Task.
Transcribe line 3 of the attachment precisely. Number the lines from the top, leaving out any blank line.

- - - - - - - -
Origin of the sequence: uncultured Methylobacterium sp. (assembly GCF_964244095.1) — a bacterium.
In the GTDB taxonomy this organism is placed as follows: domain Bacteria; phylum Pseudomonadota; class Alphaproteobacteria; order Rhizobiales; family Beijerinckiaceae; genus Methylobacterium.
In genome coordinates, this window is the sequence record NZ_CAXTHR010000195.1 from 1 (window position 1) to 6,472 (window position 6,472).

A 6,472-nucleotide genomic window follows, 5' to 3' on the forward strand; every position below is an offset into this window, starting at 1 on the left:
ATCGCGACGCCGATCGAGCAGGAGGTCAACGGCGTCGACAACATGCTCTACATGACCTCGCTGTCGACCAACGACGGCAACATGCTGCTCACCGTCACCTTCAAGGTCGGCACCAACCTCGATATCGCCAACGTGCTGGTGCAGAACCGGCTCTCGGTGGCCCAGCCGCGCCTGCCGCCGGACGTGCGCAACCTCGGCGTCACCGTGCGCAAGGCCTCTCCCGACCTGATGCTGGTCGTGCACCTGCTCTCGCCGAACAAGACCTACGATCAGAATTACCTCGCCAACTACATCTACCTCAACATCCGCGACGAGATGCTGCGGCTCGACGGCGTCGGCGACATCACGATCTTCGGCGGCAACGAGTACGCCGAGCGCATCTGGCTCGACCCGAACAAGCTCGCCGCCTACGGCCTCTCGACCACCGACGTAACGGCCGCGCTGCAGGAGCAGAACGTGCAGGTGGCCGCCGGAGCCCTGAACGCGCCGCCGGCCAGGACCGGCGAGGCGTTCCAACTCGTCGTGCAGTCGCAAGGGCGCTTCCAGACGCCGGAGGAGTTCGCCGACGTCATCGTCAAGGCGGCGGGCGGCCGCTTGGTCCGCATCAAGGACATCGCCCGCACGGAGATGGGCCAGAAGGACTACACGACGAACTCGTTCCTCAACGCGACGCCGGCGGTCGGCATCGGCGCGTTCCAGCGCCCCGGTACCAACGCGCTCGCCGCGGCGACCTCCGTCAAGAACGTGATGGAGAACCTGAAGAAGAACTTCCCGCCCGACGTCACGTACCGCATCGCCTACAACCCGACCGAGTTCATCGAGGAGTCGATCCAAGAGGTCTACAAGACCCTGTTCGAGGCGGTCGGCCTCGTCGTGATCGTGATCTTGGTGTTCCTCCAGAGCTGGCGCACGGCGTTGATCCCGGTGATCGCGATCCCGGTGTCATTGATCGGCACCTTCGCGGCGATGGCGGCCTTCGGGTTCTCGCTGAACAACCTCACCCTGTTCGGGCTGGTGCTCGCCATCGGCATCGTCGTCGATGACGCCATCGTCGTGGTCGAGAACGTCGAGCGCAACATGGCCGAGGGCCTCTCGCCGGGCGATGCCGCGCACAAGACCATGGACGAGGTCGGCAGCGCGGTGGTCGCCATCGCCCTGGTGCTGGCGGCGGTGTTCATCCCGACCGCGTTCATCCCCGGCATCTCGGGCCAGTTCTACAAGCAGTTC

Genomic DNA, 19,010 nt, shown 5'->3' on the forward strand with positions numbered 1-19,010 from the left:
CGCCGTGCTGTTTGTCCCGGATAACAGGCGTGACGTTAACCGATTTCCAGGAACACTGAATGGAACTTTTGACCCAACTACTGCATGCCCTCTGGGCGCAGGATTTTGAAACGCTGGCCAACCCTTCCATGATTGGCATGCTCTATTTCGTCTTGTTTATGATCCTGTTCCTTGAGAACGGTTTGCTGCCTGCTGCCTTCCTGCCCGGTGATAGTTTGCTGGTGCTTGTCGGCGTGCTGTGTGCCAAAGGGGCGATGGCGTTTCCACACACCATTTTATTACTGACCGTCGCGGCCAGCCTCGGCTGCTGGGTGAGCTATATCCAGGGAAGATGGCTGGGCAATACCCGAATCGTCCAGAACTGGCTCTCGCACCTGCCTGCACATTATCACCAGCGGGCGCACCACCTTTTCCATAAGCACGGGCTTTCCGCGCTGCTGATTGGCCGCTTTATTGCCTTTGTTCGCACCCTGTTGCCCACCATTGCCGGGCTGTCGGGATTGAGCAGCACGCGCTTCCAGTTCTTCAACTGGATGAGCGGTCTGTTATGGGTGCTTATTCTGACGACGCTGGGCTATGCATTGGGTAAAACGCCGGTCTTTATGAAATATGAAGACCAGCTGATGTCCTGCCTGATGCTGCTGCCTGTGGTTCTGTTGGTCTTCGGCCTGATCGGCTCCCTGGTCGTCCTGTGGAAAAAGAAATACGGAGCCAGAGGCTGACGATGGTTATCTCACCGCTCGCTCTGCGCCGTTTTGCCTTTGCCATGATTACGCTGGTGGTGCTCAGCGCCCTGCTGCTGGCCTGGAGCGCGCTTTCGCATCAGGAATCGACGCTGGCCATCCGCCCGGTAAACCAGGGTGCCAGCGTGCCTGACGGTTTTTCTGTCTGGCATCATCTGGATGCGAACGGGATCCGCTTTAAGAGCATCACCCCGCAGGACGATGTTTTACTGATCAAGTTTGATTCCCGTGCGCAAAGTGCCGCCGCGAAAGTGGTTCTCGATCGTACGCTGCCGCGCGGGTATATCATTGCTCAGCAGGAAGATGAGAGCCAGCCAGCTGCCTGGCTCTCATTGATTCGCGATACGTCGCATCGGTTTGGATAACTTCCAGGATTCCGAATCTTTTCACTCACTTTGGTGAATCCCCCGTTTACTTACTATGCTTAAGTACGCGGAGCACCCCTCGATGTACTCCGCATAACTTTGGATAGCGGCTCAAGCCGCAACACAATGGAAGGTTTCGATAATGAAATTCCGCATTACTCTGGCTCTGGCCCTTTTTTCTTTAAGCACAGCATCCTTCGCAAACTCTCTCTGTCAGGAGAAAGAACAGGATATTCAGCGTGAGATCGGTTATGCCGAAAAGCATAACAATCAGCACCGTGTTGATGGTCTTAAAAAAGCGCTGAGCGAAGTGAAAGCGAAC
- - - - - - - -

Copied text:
In genome coordinates, this window is the sequence record NZ_CAXTHR010000195.1 from 1 (window position 1) to 6,472 (window position 6,472).